The traditional beliefs are also demonstrated by Jim when he believes that when a brood of chickens goes out of a certain place, and one catches a chicken, one will die. Although this superstition is more of fiction than truth, it is believed that Jim’s father died because he caught one of them. His father had fallen sick and the grandmother speculated that he would not live long. This was because he had caught a bird when the lightning stroke. It is not logical to believe that his father died just because of this. In fact, the father might have eaten the raw chicken, or the chicken might have been infected. However, Jim could not be convinced of what killed his father after he had experienced the power of superstition having been bitten by a snake.

In addition, other superstitious believes are demonstrated in Chapter VIII, when Jim says “….you mustn't count the things you are going to cook for dinner, because that would bring bad luck” (Chapter 8). Jim believes that counting the ingredients while cooking lunch or dinner would bring bad luck to the family. Counting of food ingredients might cause stomach upset in those who consume the food. Women are not advised to count the foodstuffs, but cook what is available instead. The same misconception is also applicable when one shakes the tablecloth immediately after sunset. It implies that the family is chasing ancestral spirits that bring good luck to the family. Jim also believes that when a man owning beehives dies, people should inform the bees before the dawn. If they fail to do so, the bees will migrate from the man’s beehives. These fictional superstitions never come true in the real life. In my opinion, Jim’s belief in these superstitions may be attributed to the lack of knowledge and understanding of the environment. In addition, the reason why he believes in these fatuous superstitions is his first-hand experience of superstition. The author’s intention is to demonstrate how one’s experience can impose some misconception on the way they understand and believe in some concepts.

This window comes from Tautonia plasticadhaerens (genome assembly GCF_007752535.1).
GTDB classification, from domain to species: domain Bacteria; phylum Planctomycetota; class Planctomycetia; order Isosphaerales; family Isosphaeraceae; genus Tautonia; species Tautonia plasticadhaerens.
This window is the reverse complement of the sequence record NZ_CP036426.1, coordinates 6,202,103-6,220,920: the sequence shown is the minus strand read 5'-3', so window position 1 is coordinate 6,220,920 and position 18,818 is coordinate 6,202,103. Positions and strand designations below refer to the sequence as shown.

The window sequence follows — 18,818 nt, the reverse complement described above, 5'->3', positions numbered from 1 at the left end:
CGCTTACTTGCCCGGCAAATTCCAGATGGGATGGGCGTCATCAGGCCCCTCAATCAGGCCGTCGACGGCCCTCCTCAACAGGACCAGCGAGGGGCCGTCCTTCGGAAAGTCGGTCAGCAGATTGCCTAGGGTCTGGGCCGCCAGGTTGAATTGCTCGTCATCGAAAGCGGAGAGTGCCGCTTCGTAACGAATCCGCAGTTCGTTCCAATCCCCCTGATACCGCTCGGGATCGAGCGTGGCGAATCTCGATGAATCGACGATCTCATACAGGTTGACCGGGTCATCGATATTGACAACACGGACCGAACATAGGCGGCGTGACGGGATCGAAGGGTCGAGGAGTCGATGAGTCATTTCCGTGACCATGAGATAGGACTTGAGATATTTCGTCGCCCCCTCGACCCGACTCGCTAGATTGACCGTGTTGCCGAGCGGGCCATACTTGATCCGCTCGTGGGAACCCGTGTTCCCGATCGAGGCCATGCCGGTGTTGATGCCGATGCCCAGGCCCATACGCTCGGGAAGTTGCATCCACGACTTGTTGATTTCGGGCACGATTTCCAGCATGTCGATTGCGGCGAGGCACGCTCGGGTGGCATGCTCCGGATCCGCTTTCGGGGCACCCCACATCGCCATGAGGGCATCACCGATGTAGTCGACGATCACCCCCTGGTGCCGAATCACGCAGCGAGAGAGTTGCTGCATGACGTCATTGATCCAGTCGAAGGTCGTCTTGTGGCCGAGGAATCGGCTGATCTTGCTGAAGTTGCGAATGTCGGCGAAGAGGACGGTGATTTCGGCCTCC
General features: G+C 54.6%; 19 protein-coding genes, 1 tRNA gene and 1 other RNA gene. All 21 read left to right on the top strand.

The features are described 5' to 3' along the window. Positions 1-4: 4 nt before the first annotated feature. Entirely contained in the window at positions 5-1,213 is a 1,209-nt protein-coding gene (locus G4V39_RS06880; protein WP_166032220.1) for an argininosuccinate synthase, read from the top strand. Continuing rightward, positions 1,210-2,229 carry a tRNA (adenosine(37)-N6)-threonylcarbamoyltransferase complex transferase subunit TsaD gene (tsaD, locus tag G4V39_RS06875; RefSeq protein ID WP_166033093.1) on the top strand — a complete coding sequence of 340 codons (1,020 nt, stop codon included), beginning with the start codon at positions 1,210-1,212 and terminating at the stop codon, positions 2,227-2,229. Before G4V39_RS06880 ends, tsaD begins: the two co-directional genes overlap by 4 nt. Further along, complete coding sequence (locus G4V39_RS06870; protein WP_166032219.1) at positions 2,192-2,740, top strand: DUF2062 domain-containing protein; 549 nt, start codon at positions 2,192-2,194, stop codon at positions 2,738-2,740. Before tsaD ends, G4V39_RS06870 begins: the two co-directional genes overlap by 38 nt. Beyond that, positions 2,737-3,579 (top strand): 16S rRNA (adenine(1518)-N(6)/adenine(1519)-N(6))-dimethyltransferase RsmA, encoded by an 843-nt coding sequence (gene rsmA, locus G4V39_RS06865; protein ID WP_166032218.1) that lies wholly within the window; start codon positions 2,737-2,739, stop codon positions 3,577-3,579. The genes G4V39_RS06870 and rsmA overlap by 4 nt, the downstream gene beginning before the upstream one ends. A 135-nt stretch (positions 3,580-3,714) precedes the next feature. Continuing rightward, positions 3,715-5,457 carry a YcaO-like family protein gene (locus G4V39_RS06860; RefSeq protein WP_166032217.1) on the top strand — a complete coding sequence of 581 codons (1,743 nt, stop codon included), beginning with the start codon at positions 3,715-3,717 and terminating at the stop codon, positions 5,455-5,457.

Summary and Conclusion

In conclusion, the novel navigates across all forms of superstition that are popular in the society. It analyzes how Jim is engulfed in a cocoon of superstitions. He believes in the bad luck that is caused by a candle flame burning a spider, spilling salt and touching snake’s skin among others. Although the current society is not inclined to some of these beliefs, the author challenges the society to embrace change.